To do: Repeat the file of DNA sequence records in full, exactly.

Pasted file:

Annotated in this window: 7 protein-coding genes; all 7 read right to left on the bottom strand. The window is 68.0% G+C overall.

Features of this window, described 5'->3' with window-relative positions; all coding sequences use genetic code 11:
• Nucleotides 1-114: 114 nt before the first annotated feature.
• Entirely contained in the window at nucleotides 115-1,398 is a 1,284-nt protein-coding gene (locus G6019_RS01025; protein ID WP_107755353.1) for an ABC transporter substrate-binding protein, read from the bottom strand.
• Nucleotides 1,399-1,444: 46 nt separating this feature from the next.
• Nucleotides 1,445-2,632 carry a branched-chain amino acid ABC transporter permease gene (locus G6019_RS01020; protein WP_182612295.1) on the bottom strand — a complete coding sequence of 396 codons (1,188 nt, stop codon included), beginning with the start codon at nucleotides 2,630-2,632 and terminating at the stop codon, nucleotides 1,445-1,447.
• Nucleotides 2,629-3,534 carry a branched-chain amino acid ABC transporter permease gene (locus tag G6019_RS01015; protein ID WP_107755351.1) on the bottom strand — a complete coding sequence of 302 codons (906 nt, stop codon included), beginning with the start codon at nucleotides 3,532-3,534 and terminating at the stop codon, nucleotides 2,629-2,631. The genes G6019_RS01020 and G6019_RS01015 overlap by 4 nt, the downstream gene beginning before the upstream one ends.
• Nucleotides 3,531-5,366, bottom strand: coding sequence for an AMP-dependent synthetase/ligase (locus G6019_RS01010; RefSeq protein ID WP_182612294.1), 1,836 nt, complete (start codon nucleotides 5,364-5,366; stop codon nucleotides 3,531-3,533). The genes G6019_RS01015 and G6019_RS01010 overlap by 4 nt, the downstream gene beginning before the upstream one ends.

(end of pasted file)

Annotated in this window: 7 protein-coding genes; all 7 read right to left on the bottom strand. The window is 68.0% G+C overall.

Features of this window, described 5'->3' with window-relative positions; all coding sequences use genetic code 11:
• Nucleotides 1-114: 114 nt before the first annotated feature.
• Entirely contained in the window at nucleotides 115-1,398 is a 1,284-nt protein-coding gene (locus G6019_RS01025; protein ID WP_107755353.1) for an ABC transporter substrate-binding protein, read from the bottom strand.
• Nucleotides 1,399-1,444: 46 nt separating this feature from the next.
• Nucleotides 1,445-2,632 carry a branched-chain amino acid ABC transporter permease gene (locus G6019_RS01020; protein WP_182612295.1) on the bottom strand — a complete coding sequence of 396 codons (1,188 nt, stop codon included), beginning with the start codon at nucleotides 2,630-2,632 and terminating at the stop codon, nucleotides 1,445-1,447.
• Nucleotides 2,629-3,534 carry a branched-chain amino acid ABC transporter permease gene (locus tag G6019_RS01015; protein ID WP_107755351.1) on the bottom strand — a complete coding sequence of 302 codons (906 nt, stop codon included), beginning with the start codon at nucleotides 3,532-3,534 and terminating at the stop codon, nucleotides 2,629-2,631. The genes G6019_RS01020 and G6019_RS01015 overlap by 4 nt, the downstream gene beginning before the upstream one ends.
• Nucleotides 3,531-5,366, bottom strand: coding sequence for an AMP-dependent synthetase/ligase (locus G6019_RS01010; RefSeq protein ID WP_182612294.1), 1,836 nt, complete (start codon nucleotides 5,364-5,366; stop codon nucleotides 3,531-3,533). The genes G6019_RS01015 and G6019_RS01010 overlap by 4 nt, the downstream gene beginning before the upstream one ends.